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Monthly Archives: May 2018

“The Cloud Roads” by Martha Wells

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Martha Wells has received a lot of attention lately for her Murderbot sci-fi series but has also written some notable works of fantasy. The Cloud Roads, written in 2011, is the first in a five-book series focusing on the Raksura, a reptilian species in a world inhabited by a wide variety of sapients.

One of the most noteworthy aspects of the Books of the Raksura series is the complete absence of humans. Some species look reasonably human-like. For example, the islanders from whom the Raksura seek to hire an airship are hominids with gold-tinted skin and eyes (I imagined them looking a bit like the Sovereign from Guardians of the Galaxy). But we also see an insectoid species and are told of merfolk-like peoples living in the ocean. And then there are the Raksura themselves—shapeshifting beings with scales and prehensile tails, some of whom are capable of flight.

There’s also a lot of gorgeous imagery in the book: islands that float in midair, a city built atop a giant revolving wheel, sprawling landscapes. The vivid descriptions help to make the setting feel more like a living, complete world.

When the story first begins, the main character, Moon, doesn’t even know what species he is. He remembers his mother and siblings but doesn’t know why they lived apart from a community of people like themselves. The mystery of his origins is only partly solved in The Cloud Roads, and while he helps his newfound friends to defeat a powerful enemy, a larger threat still looms. I’m interested to explore the setting and these plot threads further in the rest of the series.

“The Paper Menagerie and Other Stories” by Ken Liu

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Ken Liu made speculative fiction history with his story “The Paper Menagerie,” which became the first (and so far, only) short story to win all three of the major spec-fic awards (the Hugo, Nebula, and World Fantasy). The Paper Menagerie and Other Stories collects fifteen short pieces, including the groundbreaking title story.

While I greatly enjoyed the much-awarded “Paper Menagerie,” the most breathtaking story in the collection is “Good Hunting.” The fusion of folklore and steampunk makes the story feel truly original, and the characters are compelling. The Amazon blurb for the collection doesn’t list this piece as an award winner or finalist, which I found very surprising, as it’s easily deserving of such.

Like “Good Hunting,” “The Regular” brings two genres together to create a fascinating story. On the surface, it’s a murder mystery. But the private investigator hunting the perpetrator has cybernetic enhancements, and such enhancements are also crucial to the motive for the crimes.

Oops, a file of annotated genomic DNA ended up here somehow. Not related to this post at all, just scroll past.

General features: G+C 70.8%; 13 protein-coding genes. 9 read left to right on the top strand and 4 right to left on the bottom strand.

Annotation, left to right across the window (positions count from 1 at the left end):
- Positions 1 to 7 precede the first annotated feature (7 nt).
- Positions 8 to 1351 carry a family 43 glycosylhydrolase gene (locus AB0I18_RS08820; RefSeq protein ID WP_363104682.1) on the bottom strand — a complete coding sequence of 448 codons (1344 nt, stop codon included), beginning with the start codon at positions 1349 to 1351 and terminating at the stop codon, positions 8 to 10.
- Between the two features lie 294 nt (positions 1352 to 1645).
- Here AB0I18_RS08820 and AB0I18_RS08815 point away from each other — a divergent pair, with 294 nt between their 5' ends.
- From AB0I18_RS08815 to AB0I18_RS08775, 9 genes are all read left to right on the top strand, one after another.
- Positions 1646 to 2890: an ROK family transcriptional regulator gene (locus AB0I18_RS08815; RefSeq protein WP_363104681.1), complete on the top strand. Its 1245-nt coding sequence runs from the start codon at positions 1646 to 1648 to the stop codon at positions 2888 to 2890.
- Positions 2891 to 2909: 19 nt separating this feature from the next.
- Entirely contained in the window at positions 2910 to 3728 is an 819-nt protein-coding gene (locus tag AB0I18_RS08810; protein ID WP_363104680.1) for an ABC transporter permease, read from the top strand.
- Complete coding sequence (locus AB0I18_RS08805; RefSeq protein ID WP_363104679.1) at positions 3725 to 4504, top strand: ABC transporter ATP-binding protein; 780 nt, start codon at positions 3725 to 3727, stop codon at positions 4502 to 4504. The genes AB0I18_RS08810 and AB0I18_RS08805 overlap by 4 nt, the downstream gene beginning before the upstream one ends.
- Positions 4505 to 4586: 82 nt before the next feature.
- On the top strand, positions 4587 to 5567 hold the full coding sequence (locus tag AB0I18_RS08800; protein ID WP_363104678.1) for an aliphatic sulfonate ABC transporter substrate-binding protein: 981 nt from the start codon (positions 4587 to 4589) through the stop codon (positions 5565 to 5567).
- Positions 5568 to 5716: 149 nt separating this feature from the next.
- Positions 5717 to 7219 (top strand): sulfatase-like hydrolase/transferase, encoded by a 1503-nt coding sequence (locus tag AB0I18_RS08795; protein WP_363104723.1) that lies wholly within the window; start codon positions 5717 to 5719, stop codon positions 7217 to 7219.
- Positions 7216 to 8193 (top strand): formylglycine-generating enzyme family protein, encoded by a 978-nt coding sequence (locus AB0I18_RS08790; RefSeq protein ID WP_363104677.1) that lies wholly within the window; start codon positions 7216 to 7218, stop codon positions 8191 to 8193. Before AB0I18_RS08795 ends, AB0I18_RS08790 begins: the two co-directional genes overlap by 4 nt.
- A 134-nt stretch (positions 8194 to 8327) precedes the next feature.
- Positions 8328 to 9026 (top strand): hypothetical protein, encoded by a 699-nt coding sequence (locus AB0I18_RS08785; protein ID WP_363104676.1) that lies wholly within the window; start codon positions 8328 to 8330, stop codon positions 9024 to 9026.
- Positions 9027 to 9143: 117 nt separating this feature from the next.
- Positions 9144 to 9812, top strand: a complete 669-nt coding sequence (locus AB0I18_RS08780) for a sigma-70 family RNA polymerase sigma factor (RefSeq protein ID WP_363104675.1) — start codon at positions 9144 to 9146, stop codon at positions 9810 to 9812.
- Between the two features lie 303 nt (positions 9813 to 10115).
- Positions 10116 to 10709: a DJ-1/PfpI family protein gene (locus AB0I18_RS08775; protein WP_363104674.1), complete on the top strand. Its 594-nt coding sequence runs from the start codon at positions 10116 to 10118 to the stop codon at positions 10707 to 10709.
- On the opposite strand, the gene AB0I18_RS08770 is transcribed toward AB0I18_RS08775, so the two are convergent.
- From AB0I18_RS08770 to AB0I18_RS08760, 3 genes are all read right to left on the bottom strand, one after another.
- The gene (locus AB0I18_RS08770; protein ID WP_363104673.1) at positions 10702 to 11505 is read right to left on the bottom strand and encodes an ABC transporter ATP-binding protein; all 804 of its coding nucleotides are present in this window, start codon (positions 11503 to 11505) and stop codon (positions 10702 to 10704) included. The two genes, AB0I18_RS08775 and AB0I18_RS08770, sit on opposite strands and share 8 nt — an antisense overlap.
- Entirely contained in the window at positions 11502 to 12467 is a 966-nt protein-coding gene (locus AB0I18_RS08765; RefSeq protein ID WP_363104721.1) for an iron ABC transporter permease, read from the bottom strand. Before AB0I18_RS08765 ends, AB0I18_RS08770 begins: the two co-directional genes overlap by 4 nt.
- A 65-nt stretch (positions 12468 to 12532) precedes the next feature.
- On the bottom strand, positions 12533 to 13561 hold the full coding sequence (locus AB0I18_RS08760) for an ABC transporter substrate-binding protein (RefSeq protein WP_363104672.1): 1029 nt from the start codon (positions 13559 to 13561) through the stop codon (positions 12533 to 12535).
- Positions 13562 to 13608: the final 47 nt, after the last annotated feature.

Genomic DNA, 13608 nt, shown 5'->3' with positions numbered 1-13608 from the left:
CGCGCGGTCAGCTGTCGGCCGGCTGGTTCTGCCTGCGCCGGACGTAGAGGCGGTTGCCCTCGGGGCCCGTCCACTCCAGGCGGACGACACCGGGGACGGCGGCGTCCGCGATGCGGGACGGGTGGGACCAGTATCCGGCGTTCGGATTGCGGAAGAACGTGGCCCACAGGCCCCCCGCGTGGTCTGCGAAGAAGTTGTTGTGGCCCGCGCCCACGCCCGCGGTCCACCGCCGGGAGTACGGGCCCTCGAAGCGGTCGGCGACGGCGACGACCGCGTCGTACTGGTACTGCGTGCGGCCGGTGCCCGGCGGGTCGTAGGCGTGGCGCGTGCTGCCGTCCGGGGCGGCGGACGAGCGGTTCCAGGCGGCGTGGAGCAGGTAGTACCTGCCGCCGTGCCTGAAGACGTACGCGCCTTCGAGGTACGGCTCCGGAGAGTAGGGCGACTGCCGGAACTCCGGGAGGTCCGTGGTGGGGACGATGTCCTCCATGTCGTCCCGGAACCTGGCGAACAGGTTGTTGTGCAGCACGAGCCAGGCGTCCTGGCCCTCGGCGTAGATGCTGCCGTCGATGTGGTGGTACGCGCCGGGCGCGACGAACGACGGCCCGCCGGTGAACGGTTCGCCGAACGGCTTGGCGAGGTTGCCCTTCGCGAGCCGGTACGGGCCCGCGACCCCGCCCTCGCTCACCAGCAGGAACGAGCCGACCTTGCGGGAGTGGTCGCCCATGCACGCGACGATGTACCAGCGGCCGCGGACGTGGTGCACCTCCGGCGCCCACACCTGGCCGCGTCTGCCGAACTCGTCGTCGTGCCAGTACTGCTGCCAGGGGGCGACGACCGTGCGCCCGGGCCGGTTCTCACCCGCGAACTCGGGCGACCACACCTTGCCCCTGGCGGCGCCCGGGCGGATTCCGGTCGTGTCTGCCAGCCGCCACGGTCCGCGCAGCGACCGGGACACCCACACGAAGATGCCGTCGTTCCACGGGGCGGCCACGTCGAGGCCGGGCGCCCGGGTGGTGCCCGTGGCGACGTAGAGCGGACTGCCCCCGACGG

Several of the stories, in the grand tradition of science fiction, posit a fictional technology and then examine the social and economic repercussions of that technology. “The Perfect Match” extrapolates from social media and digital assistants to imagine a world in which such technologies are all-encompassing. “Simulacrum” conjures a setting in which holograms are commonplace and shows how they might enhance—or impoverish—human relationships.

Liu’s prolific imagination is on full display in “The Bookmaking Habits of Select Species” and “An Advanced Reader’s Picture Book of Comparative Cognition.” Both stories purport to be reference works describing alien species. And this is where the “prolific imagination” comes in, because there are no “rubber forehead aliens” here. Many of the beings described are non-humanoid, and in some cases, even non-organic. We get brief glimpses of many fascinating species, and I would love to read stories that focus on them individually.

Some of the most moving stories in the collection deal with the theme of acknowledging the uglier parts of humanity’s past. In “The Man Who Ended History: A Documentary” and “The Litigation Master and the Monkey King,” the main character fights to bring a historical atrocity to light, even when the effort comes at great personal cost. “A Brief History of the Trans-Pacific Tunnel” follows a similar theme, although it takes place in an alternate history. Some of the scenes in these stories are pretty harrowing, but they address important questions about how we relate to history and what responsibility we have to the past.

“A Veil of Spears” by Bradley P. Beaulieu

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The fantasy saga that Bradley P. Beaulieu started with Twelve Kings in Sharakhai continues in A Veil of Spears, the third book in the series. As the conflict between the Kings and the Moonless Host heats up, the united façade of the Kings begins to crack, and Ҫeda seeks a way to free the enslaved asirim.